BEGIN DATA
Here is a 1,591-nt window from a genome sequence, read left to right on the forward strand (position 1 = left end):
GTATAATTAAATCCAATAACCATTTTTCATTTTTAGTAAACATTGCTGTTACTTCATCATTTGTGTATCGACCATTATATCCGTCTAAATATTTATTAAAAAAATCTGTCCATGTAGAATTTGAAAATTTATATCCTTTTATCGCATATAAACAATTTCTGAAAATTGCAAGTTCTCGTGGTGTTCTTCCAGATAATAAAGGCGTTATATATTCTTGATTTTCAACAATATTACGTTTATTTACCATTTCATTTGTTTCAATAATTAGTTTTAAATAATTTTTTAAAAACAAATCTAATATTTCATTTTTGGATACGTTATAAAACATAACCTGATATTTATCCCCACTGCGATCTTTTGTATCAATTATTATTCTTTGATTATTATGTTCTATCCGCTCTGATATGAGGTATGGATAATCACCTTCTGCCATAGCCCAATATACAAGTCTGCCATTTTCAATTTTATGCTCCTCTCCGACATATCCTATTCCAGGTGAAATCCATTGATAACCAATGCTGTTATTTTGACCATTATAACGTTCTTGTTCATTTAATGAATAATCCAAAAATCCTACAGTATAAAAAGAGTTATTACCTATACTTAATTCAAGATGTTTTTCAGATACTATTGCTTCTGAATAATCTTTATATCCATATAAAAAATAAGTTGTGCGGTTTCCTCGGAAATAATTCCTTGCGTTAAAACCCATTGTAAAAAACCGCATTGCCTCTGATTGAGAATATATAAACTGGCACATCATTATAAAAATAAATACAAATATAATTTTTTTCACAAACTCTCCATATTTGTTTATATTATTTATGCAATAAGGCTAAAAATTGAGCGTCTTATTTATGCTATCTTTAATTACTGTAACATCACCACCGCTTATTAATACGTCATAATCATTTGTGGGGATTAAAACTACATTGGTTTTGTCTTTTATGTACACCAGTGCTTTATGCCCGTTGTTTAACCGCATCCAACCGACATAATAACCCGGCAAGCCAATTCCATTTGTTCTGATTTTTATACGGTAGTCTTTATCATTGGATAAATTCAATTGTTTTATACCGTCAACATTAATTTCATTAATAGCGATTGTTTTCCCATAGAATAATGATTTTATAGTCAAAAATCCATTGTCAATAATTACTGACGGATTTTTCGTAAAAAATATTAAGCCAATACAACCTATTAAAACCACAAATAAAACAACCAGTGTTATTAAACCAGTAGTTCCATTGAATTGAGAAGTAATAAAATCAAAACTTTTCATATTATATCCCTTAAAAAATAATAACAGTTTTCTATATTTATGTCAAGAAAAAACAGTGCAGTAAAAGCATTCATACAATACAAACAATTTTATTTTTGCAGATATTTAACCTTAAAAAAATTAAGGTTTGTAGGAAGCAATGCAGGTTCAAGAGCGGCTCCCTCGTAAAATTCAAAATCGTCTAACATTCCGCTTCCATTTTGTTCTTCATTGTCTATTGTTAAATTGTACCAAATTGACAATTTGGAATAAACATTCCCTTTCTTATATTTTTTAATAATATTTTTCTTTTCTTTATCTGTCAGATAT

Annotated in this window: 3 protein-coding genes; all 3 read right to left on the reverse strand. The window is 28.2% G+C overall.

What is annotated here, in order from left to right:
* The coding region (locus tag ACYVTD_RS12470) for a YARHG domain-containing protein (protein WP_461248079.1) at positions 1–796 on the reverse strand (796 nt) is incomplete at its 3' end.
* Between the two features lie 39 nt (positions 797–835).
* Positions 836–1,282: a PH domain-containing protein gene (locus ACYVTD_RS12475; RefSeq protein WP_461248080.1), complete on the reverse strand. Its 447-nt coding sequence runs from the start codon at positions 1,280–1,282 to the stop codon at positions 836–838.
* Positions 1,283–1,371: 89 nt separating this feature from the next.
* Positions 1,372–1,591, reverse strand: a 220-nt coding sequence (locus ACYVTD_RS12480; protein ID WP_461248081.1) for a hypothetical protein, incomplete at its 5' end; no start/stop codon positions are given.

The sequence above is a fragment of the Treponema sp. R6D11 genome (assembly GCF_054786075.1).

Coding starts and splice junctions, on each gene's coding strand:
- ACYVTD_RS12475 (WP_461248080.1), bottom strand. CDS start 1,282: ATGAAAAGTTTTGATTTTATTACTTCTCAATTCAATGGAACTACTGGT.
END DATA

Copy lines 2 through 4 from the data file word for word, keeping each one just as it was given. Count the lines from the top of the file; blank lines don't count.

GTATAATTAAATCCAATAACCATTTTTCATTTTTAGTAAACATTGCTGTTACTTCATCATTTGTGTATCGACCATTATATCCGTCTAAATATTTATTAAAAAAATCTGTCCATGTAGAATTTGAAAATTTATATCCTTTTATCGCATATAAACAATTTCTGAAAATTGCAAGTTCTCGTGGTGTTCTTCCAGATAATAAAGGCGTTATATATTCTTGATTTTCAACAATATTACGTTTATTTACCATTTCATTTGTTTCAATAATTAGTTTTAAATAATTTTTTAAAAACAAATCTAATATTTCATTTTTGGATACGTTATAAAACATAACCTGATATTTATCCCCACTGCGATCTTTTGTATCAATTATTATTCTTTGATTATTATGTTCTATCCGCTCTGATATGAGGTATGGATAATCACCTTCTGCCATAGCCCAATATACAAGTCTGCCATTTTCAATTTTATGCTCCTCTCCGACATATCCTATTCCAGGTGAAATCCATTGATAACCAATGCTGTTATTTTGACCATTATAACGTTCTTGTTCATTTAATGAATAATCCAAAAATCCTACAGTATAAAAAGAGTTATTACCTATACTTAATTCAAGATGTTTTTCAGATACTATTGCTTCTGAATAATCTTTATATCCATATAAAAAATAAGTTGTGCGGTTTCCTCGGAAATAATTCCTTGCGTTAAAACCCATTGTAAAAAACCGCATTGCCTCTGATTGAGAATATATAAACTGGCACATCATTATAAAAATAAATACAAATATAATTTTTTTCACAAACTCTCCATATTTGTTTATATTATTTATGCAATAAGGCTAAAAATTGAGCGTCTTATTTATGCTATCTTTAATTACTGTAACATCACCACCGCTTATTAATACGTCATAATCATTTGTGGGGATTAAAACTACATTGGTTTTGTCTTTTATGTACACCAGTGCTTTATGCCCGTTGTTTAACCGCATCCAACCGACATAATAACCCGGCAAGCCAATTCCATTTGTTCTGATTTTTATACGGTAGTCTTTATCATTGGATAAATTCAATTGTTTTATACCGTCAACATTAATTTCATTAATAGCGATTGTTTTCCCATAGAATAATGATTTTATAGTCAAAAATCCATTGTCAATAATTACTGACGGATTTTTCGTAAAAAATATTAAGCCAATACAACCTATTAAAACCACAAATAAAACAACCAGTGTTATTAAACCAGTAGTTCCATTGAATTGAGAAGTAATAAAATCAAAACTTTTCATATTATATCCCTTAAAAAATAATAACAGTTTTCTATATTTATGTCAAGAAAAAACAGTGCAGTAAAAGCATTCATACAATACAAACAATTTTATTTTTGCAGATATTTAACCTTAAAAAAATTAAGGTTTGTAGGAAGCAATGCAGGTTCAAGAGCGGCTCCCTCGTAAAATTCAAAATCGTCTAACATTCCGCTTCCATTTTGTTCTTCATTGTCTATTGTTAAATTGTACCAAATTGACAATTTGGAATAAACATTCCCTTTCTTATATTTTTTAATAATATTTTTCTTTTCTTTATCTGTCAGATAT

Annotated in this window: 3 protein-coding genes; all 3 read right to left on the reverse strand. The window is 28.2% G+C overall.

What is annotated here, in order from left to right: